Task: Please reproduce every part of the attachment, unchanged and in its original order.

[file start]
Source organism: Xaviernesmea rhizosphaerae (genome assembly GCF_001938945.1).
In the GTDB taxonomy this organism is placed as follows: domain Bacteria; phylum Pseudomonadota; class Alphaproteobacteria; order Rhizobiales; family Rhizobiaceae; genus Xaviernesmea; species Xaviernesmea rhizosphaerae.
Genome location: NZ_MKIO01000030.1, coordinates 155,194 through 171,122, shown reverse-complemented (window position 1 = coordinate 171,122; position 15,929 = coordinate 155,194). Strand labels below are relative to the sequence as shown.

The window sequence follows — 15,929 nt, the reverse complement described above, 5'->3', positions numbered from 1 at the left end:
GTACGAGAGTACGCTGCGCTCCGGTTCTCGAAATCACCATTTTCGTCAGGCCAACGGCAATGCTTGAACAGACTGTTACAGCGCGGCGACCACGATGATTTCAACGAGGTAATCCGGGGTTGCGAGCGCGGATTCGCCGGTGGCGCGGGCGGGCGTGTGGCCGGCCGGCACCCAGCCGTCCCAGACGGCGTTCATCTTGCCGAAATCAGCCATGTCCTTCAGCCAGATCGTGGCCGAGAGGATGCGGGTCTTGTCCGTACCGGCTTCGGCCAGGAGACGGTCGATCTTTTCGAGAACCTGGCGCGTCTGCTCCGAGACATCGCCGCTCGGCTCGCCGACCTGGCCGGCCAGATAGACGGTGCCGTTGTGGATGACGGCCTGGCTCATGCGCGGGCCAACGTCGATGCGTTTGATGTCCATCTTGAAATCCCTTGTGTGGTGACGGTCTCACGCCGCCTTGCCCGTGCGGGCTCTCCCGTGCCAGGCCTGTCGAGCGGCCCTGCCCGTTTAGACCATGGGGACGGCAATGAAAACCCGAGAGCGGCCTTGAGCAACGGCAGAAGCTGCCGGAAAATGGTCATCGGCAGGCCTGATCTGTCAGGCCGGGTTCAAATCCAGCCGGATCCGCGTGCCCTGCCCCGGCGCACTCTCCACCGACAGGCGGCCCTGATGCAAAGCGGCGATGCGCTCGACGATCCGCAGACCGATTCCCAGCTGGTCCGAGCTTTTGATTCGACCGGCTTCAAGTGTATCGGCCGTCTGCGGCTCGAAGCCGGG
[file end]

Source organism: Xaviernesmea rhizosphaerae (genome assembly GCF_001938945.1).
In the GTDB taxonomy this organism is placed as follows: domain Bacteria; phylum Pseudomonadota; class Alphaproteobacteria; order Rhizobiales; family Rhizobiaceae; genus Xaviernesmea; species Xaviernesmea rhizosphaerae.
Genome location: NZ_MKIO01000030.1, coordinates 155,194 through 171,122, shown reverse-complemented (window position 1 = coordinate 171,122; position 15,929 = coordinate 155,194). Strand labels below are relative to the sequence as shown.

The window sequence follows — 15,929 nt, the reverse complement described above, 5'->3', positions numbered from 1 at the left end:
GTACGAGAGTACGCTGCGCTCCGGTTCTCGAAATCACCATTTTCGTCAGGCCAACGGCAATGCTTGAACAGACTGTTACAGCGCGGCGACCACGATGATTTCAACGAGGTAATCCGGGGTTGCGAGCGCGGATTCGCCGGTGGCGCGGGCGGGCGTGTGGCCGGCCGGCACCCAGCCGTCCCAGACGGCGTTCATCTTGCCGAAATCAGCCATGTCCTTCAGCCAGATCGTGGCCGAGAGGATGCGGGTCTTGTCCGTACCGGCTTCGGCCAGGAGACGGTCGATCTTTTCGAGAACCTGGCGCGTCTGCTCCGAGACATCGCCGCTCGGCTCGCCGACCTGGCCGGCCAGATAGACGGTGCCGTTGTGGATGACGGCCTGGCTCATGCGCGGGCCAACGTCGATGCGTTTGATGTCCATCTTGAAATCCCTTGTGTGGTGACGGTCTCACGCCGCCTTGCCCGTGCGGGCTCTCCCGTGCCAGGCCTGTCGAGCGGCCCTGCCCGTTTAGACCATGGGGACGGCAATGAAAACCCGAGAGCGGCCTTGAGCAACGGCAGAAGCTGCCGGAAAATGGTCATCGGCAGGCCTGATCTGTCAGGCCGGGTTCAAATCCAGCCGGATCCGCGTGCCCTGCCCCGGCGCACTCTCCACCGACAGGCGGCCCTGATGCAAAGCGGCGATGCGCTCGACGATCCGCAGACCGATTCCCAGCTGGTCCGAGCTTTTGATTCGACCGGCTTCAAGTGTATCGGCCGTCTGCGGCTCGAAGCCGGG